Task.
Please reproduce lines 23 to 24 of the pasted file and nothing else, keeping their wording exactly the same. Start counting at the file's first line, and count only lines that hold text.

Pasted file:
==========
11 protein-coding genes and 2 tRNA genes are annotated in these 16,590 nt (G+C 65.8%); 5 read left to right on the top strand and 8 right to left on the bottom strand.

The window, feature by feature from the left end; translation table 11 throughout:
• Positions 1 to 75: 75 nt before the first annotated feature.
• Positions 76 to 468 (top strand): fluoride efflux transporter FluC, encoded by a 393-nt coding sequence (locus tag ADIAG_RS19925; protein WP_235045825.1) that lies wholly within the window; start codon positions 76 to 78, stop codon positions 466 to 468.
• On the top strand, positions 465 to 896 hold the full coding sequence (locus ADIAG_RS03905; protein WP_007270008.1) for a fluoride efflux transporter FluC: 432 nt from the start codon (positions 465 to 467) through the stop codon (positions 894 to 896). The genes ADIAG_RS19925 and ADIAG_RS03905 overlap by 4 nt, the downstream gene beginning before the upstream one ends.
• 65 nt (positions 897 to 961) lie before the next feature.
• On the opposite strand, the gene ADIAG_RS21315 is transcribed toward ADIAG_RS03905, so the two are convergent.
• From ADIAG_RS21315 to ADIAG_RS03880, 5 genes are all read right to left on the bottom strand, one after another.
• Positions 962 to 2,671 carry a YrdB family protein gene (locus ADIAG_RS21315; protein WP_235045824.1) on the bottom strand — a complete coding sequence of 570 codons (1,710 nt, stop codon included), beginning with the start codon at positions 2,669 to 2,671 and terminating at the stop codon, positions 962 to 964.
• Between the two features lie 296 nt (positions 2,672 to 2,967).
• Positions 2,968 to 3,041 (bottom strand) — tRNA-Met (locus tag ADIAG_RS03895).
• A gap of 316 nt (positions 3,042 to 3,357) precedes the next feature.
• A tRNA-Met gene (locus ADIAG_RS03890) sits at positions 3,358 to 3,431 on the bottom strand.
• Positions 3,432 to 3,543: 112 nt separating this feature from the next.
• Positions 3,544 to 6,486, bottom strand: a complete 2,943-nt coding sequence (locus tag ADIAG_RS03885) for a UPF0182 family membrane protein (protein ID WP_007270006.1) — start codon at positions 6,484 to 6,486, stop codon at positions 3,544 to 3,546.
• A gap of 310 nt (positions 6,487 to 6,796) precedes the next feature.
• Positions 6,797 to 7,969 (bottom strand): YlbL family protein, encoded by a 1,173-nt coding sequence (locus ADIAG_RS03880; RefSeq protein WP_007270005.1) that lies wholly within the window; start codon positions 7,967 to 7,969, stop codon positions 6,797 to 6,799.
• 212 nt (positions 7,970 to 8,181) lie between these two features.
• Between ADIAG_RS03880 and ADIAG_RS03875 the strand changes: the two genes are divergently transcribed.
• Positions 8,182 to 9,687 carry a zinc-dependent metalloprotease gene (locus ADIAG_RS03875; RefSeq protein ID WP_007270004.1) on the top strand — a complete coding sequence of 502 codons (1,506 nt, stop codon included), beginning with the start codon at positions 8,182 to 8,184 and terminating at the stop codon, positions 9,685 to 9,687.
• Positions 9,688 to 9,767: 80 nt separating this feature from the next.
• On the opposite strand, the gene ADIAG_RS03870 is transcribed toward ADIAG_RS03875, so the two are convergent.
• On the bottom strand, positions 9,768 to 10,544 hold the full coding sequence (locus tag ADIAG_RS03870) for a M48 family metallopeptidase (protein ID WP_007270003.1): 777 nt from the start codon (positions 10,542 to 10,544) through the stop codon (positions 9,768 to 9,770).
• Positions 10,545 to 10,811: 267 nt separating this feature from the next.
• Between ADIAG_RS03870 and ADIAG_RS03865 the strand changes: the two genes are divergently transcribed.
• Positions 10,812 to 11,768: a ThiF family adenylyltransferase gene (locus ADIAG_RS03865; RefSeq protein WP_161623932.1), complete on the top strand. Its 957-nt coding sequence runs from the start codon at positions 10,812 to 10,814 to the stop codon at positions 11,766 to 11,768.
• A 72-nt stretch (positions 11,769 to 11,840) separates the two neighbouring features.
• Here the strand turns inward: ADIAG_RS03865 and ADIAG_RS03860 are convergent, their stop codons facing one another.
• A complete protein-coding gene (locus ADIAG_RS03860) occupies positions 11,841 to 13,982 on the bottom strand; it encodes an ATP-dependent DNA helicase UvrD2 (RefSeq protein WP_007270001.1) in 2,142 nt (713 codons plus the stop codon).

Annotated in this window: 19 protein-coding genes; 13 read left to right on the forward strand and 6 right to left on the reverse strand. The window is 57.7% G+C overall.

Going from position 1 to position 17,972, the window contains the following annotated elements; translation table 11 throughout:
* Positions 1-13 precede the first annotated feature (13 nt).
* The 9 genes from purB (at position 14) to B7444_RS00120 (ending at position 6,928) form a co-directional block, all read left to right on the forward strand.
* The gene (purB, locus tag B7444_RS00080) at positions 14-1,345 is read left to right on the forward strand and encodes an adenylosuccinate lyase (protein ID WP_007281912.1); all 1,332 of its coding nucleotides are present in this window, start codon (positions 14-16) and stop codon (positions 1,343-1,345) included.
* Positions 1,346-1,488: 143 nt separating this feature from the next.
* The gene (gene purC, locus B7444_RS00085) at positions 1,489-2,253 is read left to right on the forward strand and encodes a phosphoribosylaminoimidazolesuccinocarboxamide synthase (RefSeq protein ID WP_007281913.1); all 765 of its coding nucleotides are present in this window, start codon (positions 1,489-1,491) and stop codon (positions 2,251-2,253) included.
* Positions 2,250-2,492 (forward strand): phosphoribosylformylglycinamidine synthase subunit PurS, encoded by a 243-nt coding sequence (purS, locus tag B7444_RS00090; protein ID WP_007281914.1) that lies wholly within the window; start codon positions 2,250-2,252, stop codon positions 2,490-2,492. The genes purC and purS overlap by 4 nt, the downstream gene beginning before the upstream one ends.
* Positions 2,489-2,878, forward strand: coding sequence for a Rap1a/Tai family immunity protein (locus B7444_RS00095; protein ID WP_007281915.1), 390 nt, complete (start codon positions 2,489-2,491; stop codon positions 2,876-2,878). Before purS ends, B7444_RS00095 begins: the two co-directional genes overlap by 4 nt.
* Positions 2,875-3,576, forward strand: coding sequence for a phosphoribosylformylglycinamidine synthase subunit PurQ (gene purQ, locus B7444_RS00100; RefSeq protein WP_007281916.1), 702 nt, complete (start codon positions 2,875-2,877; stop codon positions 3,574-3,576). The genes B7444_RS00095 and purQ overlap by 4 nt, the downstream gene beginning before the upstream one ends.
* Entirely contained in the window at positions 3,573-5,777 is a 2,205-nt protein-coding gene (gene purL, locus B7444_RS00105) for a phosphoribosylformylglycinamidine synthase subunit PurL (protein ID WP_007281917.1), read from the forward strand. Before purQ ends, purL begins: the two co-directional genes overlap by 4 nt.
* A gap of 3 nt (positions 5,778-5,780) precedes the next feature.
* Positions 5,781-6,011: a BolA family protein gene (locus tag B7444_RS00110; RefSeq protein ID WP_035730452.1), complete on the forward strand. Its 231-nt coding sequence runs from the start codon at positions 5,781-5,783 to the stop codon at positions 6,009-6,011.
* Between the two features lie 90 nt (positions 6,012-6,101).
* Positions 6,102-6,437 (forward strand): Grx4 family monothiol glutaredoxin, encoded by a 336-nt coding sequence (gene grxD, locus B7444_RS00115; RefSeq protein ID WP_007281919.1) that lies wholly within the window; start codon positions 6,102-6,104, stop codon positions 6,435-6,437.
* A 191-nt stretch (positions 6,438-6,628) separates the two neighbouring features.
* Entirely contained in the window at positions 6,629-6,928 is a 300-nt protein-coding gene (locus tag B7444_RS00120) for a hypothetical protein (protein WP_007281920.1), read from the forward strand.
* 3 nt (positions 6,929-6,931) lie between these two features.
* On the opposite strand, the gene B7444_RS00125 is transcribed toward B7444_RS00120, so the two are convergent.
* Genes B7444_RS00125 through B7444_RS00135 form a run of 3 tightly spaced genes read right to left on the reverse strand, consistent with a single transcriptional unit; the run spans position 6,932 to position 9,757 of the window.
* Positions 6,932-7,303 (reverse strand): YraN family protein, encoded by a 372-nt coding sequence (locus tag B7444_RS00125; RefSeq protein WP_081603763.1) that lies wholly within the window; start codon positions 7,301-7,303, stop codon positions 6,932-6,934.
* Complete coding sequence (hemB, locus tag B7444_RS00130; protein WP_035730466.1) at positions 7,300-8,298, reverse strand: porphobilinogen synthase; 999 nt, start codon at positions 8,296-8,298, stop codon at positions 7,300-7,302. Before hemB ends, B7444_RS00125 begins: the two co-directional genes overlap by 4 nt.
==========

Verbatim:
• On the bottom strand, positions 9,768 to 10,544 hold the full coding sequence (locus tag ADIAG_RS03870) for a M48 family metallopeptidase (protein ID WP_007270003.1): 777 nt from the start codon (positions 10,542 to 10,544) through the stop codon (positions 9,768 to 9,770).
• Positions 10,545 to 10,811: 267 nt separating this feature from the next.